The History of Marijuana in Amsterdam

Amsterdam is known for its famous “coffeeshops” where customers can purchase and consume cannabis for their own personal use. For this reason, the capital and the Netherlands as a whole have a history with the drug, which can be traced back to 1953. This is when the Opium Act was amended to include cannabis on the list of drugs facing criminal offenses. Dutch authorities had initially responded repressively, due to the increase of psychoactive drugs in the 1960s, but they soon evolved when amending the Opium Act again in 1976, which launched the national policy of tolerance for small scale marijuana use.

In 1976, the Dutch government amended the Opium Act to distinguish between drugs lists, those that present "an unacceptable risk (heroin, cocaine and LSD),” and cannabis products. At this point in history, the first coffeeshop, The Bulldog, had opened the previous year, so this new amendment only encouraged more coffeeshops to open. By the early 1990s, the number of coffeeshops expanded to 1,500, so the government began regulating them by enacting strict rules including no advertising, no hard drugs, no access to people under the age of 18, no sales in excess of five grams per person on a given day, and no causing public nuisance.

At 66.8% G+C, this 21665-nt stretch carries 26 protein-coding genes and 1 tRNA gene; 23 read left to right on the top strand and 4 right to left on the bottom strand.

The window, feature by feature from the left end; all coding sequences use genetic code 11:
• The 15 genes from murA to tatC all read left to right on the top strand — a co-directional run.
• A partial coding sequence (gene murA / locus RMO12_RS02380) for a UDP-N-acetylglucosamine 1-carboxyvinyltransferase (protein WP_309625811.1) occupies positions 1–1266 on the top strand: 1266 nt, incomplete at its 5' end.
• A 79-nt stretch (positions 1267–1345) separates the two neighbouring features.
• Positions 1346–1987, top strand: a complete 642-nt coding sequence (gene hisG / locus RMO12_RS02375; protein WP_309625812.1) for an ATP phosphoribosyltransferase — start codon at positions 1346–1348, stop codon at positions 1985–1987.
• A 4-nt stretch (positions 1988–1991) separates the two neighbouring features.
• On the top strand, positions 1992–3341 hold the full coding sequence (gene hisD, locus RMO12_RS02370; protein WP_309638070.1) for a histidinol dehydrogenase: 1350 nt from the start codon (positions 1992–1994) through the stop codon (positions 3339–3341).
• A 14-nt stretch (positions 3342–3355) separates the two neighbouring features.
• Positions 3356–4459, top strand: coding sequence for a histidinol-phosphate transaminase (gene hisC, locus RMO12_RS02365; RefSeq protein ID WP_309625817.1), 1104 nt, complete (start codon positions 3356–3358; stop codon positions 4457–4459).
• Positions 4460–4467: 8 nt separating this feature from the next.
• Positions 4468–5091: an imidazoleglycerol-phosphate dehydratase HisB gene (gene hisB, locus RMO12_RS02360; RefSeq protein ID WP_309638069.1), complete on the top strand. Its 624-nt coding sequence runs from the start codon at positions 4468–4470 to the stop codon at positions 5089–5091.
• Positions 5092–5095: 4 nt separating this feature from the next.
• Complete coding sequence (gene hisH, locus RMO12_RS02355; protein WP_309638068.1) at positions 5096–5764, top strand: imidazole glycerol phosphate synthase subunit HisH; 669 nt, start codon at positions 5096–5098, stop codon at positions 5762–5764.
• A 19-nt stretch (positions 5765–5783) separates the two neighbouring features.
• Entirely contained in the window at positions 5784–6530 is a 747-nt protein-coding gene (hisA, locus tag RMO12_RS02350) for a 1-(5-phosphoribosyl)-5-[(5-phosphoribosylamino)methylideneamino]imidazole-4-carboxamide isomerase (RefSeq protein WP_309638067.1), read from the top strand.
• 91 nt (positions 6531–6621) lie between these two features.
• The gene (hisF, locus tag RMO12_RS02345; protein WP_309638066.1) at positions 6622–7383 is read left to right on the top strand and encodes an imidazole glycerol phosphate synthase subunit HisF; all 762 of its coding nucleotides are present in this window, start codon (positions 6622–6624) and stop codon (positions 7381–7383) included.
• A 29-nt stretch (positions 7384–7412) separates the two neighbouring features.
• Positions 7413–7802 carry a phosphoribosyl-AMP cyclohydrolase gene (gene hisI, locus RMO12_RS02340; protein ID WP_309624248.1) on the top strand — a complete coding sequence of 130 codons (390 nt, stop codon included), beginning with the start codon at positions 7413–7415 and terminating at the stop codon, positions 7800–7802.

A cannabis-derived drug will be tested in the UK as a treatment for two lesser-known symptoms of Alzheimer's disease: aggressive behavior and agitation. Alzheimer's disease is best known for the way it erodes a person's memory. However, roughly half of the 850,000 Alzheimer patients in the UK also experience emotional and behavioral symptoms, such as feelings of agitation and aggression.

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